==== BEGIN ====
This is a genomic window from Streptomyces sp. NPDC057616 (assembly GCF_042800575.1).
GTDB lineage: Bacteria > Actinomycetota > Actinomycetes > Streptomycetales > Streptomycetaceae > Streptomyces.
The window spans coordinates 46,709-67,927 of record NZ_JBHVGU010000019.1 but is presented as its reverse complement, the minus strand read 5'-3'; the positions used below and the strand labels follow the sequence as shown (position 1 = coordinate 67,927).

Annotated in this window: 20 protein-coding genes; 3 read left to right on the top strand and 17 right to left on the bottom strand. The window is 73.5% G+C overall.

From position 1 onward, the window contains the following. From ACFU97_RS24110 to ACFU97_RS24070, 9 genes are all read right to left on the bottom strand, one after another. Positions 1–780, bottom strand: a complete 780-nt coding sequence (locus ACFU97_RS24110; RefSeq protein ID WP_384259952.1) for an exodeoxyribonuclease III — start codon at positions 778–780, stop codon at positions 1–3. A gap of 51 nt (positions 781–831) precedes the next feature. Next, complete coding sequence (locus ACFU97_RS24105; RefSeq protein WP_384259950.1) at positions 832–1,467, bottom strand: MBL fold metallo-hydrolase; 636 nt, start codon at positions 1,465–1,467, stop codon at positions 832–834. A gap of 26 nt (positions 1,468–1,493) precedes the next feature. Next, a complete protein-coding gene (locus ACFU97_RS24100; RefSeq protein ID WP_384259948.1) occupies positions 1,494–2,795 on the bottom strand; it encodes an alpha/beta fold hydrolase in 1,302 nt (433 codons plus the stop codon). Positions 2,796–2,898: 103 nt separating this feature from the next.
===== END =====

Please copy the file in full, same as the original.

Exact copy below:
This is a genomic window from Streptomyces sp. NPDC057616 (assembly GCF_042800575.1).
GTDB lineage: Bacteria > Actinomycetota > Actinomycetes > Streptomycetales > Streptomycetaceae > Streptomyces.
The window spans coordinates 46,709-67,927 of record NZ_JBHVGU010000019.1 but is presented as its reverse complement, the minus strand read 5'-3'; the positions used below and the strand labels follow the sequence as shown (position 1 = coordinate 67,927).

Annotated in this window: 20 protein-coding genes; 3 read left to right on the top strand and 17 right to left on the bottom strand. The window is 73.5% G+C overall.

From position 1 onward, the window contains the following. From ACFU97_RS24110 to ACFU97_RS24070, 9 genes are all read right to left on the bottom strand, one after another. Positions 1–780, bottom strand: a complete 780-nt coding sequence (locus ACFU97_RS24110; RefSeq protein ID WP_384259952.1) for an exodeoxyribonuclease III — start codon at positions 778–780, stop codon at positions 1–3. A gap of 51 nt (positions 781–831) precedes the next feature. Next, complete coding sequence (locus ACFU97_RS24105; RefSeq protein WP_384259950.1) at positions 832–1,467, bottom strand: MBL fold metallo-hydrolase; 636 nt, start codon at positions 1,465–1,467, stop codon at positions 832–834. A gap of 26 nt (positions 1,468–1,493) precedes the next feature. Next, a complete protein-coding gene (locus ACFU97_RS24100; RefSeq protein ID WP_384259948.1) occupies positions 1,494–2,795 on the bottom strand; it encodes an alpha/beta fold hydrolase in 1,302 nt (433 codons plus the stop codon). Positions 2,796–2,898: 103 nt separating this feature from the next.